Root Ball: The Pros And Cons

Last updated on October 23rd, 2023 at 08:27 pm

So today, we’ll take a closer look at the advantages and disadvantages of hedge plants with a root ball.

Easy to plant

Hedge plants with a root ball are relatively practical and easy to plant, which is, of course, the very first, major advantage compared to plants that come in a pot or other container. This is because with potted plants, the pot must first be removed before they can be planted. However, you can plant the jute cloth in which the root balls are wrapped into the ground immediately along with the root ball because jute is biodegradable.

Root Ball: The Pros And Cons

This makes planting your new hedge immediately much faster, especially if you want to plant a particularly long, full-bush hedge in the garden. However, be aware that sometimes the root ball is also held together with a piece of iron wire, but this should be removed before planting to allow the roots of the hedge plants to spread more easily.

Hardly any damage

When it comes to potential damage to the roots, hedge plants with a root ball are much better protected from root damage than root stock. In addition, root goods can dry out much faster and the delicate roots can burn quickly in sunlight, which can even cause the plant to die. However, the soil that is in a root ball can protect the roots of a hedge plant much better, making the chance of failure significantly less than with root stock.

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Therefore, we recommend that you always buy an extra 10% for root stock. However, this is not necessary for hedge plants with a root ball. Just in case, 1-2 replacement plants with a root ball are quite sufficient. Of course, this saves time when planting your new hedge because you don’t have to dig up the plants later to replace them with healthy plants. However, with root stock, failure can occur more quickly, so an extra 10% when buying root stock is a realistic estimate.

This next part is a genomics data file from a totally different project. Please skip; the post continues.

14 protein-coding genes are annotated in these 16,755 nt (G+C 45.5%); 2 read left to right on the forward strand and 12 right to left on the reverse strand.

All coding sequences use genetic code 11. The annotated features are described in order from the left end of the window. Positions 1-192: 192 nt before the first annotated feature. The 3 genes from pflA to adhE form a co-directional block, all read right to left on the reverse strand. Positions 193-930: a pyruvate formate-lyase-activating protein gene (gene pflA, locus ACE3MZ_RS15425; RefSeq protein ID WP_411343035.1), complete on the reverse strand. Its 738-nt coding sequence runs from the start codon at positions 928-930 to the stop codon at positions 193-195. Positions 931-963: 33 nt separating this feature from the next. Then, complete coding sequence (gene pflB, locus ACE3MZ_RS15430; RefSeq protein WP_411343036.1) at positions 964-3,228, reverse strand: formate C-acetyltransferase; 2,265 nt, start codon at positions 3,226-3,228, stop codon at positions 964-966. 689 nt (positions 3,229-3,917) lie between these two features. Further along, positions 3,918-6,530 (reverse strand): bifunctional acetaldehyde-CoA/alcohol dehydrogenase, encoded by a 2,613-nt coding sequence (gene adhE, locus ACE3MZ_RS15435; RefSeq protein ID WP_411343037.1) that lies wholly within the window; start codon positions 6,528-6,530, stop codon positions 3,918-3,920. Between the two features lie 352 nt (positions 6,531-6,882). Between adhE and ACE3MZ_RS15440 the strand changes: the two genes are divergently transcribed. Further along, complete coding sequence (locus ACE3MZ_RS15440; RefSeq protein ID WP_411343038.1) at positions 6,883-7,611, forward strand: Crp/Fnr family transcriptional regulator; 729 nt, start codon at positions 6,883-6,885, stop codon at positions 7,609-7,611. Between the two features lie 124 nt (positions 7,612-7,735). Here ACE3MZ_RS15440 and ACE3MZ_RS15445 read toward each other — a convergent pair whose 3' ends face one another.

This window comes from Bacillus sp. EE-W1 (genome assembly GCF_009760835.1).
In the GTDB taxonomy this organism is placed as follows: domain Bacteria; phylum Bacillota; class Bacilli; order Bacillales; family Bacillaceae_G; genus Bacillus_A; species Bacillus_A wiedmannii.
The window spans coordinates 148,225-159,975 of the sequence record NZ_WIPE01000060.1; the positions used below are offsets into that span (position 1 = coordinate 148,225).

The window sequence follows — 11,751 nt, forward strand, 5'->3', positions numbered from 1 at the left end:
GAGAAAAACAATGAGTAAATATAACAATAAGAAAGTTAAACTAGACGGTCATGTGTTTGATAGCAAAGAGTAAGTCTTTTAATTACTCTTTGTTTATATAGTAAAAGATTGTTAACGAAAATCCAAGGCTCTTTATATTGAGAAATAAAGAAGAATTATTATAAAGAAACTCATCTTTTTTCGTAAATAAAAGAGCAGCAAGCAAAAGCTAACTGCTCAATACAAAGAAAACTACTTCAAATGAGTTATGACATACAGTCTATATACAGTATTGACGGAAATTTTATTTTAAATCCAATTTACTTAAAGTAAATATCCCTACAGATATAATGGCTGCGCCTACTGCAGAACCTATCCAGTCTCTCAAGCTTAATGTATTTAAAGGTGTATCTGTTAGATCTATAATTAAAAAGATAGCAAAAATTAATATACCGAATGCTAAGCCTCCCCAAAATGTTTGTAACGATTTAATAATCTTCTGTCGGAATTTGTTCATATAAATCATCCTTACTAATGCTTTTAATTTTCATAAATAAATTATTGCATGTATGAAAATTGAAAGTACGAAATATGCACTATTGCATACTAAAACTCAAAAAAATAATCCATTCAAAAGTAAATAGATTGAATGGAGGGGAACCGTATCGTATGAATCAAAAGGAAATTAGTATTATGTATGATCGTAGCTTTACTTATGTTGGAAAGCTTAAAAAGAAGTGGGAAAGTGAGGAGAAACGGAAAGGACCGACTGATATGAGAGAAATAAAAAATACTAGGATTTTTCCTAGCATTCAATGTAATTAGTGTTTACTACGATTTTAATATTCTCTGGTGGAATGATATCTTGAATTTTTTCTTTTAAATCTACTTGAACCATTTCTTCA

Relatively inexpensive

Prices of hedge plants with a root ball can vary from plant variety to plant variety. Of course, the height of growth and the quality of the plant still play a role. Nevertheless, hedge plants with a root ball are usually cheaper than hedge plants that are supplied as potted plants. Ready-made hedge elements are then a little more expensive, because they are full-grown specimens. However, hedge plants with a root ball are not as inexpensive as root stock because root stock is and always will be the least expensive option.

Our popular copper beeches are a good example of this. The 150-175 cm tall copper beech (extra quality) is currently available as a potted plant or also as a hedge plant with a root ball. The price difference is two to three euros. Of course, this is not a particularly large price difference, but when creating a long hedge, this price difference can still be quite noticeable. Hedge plants with a root ball are therefore always cheaper than potted plants, which can save you money.

Large hedge plants are much heavier

The weight of a hedge plant with a root ball does not matter very much. Nevertheless, you should think carefully about which hedge plant you choose, especially when it comes to really heavy specimens. Nevertheless, even hedge plants with a root ball can be quite heavy if they are plants that have already reached a high growth height or are already fully grown. Therefore, if the weight of the plants is not insignificant for you, then you should choose more lightweight plants that are much more manageable.

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Planting a hedge of already mature conifers can therefore be very stressful for your back. Therefore, full-grown thuja or yew should not be carried and planted by one person. However, this problem can be quickly solved by getting help from friends or from family members when planting your tall hedge. Of course, another solution can be to choose hedge plants with a root ball, which are still a little smaller, younger and therefore lighter.


  • James Jones

    Meet James Jones, a passionate gardening writer whose words bloom with the wisdom of an experienced horticulturist. With a deep-rooted love for all things green, James has dedicated his life to sharing the art and science of gardening with the world. James's words have found their way into countless publications, and his gardening insights have inspired a new generation of green thumbs. His commitment to sustainability and environmental stewardship shines through in every article he crafts. Jones James

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